Halifax hospital conducting study to improve care for transgender population
Transgender people in Ontario can now change their gender on their birth certificates without first undergoing sex-change surgery. (AP / Niranjan Shrestha)
Published Wednesday, September 6, 2017 3:35PM ADT
Last Updated Wednesday, September 6, 2017 3:39PM ADT
A recently-funded study at the QEII Health Sciences Centre is hoping to help eliminate the barriers and challenges transgender and gender-diverse populations face in the healthcare system.
Project lead Dr. Jacquie Gahagan says information will be collected on the experiences and perceptions of both patients and doctors.
"We'll be conducting the survey in central zone and looking at what the findings are from a survey that we will be conducting with trans populations, as well as gender-diverse populations, in addition to healthcare providers," Gahagan says.
Kate Shewan is acting as a community advocate and patient representative for the study. She says trans healthcare is complex and presents a number of challenges.
"You sort of go on a waitlist and go through one step and then you get referred to another waitlist,” says Shewan. “You're waiting for another extended period of time to deal with somebody else completely different, and then it happens again."
Shewan says the long waits often take place when a trans person is at their most vulnerable.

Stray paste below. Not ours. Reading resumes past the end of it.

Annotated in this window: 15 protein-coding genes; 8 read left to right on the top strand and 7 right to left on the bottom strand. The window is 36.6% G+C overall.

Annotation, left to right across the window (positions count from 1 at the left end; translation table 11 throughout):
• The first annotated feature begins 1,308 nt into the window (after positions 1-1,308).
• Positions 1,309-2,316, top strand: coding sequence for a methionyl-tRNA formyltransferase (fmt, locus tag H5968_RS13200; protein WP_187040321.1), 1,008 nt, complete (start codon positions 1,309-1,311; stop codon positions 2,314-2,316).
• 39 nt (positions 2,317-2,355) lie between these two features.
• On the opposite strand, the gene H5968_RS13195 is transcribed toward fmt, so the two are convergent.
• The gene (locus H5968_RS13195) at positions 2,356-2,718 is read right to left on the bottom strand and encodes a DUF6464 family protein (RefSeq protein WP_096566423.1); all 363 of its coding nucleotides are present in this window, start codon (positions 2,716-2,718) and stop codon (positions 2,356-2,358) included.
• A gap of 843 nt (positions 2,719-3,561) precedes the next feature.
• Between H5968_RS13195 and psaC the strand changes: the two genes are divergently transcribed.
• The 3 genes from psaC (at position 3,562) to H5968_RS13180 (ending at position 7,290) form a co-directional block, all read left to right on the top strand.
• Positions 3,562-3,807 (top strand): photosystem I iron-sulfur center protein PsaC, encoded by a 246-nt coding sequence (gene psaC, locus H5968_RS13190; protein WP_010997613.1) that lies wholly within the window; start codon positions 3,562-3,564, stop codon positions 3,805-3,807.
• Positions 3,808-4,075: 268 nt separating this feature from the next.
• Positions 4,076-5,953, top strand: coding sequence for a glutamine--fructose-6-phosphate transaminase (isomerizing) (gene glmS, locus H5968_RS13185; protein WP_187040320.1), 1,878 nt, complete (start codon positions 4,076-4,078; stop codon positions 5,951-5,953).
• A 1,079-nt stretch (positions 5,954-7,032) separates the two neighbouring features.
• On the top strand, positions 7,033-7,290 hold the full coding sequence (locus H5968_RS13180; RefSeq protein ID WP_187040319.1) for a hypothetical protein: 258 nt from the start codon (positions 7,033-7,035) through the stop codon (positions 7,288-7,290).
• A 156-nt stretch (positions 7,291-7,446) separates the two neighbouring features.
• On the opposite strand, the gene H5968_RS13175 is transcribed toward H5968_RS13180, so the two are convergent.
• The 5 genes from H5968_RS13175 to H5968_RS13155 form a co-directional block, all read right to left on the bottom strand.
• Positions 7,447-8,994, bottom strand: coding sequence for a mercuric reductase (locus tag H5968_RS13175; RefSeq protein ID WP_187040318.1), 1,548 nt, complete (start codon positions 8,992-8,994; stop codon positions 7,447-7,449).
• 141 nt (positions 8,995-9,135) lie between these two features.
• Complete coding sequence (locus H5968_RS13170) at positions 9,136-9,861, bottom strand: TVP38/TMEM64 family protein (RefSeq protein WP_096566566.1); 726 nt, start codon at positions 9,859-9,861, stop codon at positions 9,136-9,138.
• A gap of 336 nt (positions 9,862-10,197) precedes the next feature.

“A trans person may have just identified or come to accept themselves and their identity, and just be starting out on that process,” she says. “That's a time where they may be under the most distress."
Research shows suicide risk is significantly higher in the trans community.
"We know that gender dysphoria increases dramatically right before gender transition,” says study administrative co-investigator Kolten MacDonnell. “What that tells us is that we really need to work hard to ensure that our services are accessible in a timely way."
Aside from addressing waitlist issues, the study hopes to raise awareness and knowledge of healthcare professionals, creating a more integrated approach.
"So that it's more of a system where the information follows you and the health professionals are working together, rather than these separate steps that people have to navigate right now," Shewan says.
The study is taking place in the Nova Scotia Health Authority's central zone, encompassing Halifax and nearby communities, with the hopes of eventually sharing findings with the rest of the province and beyond.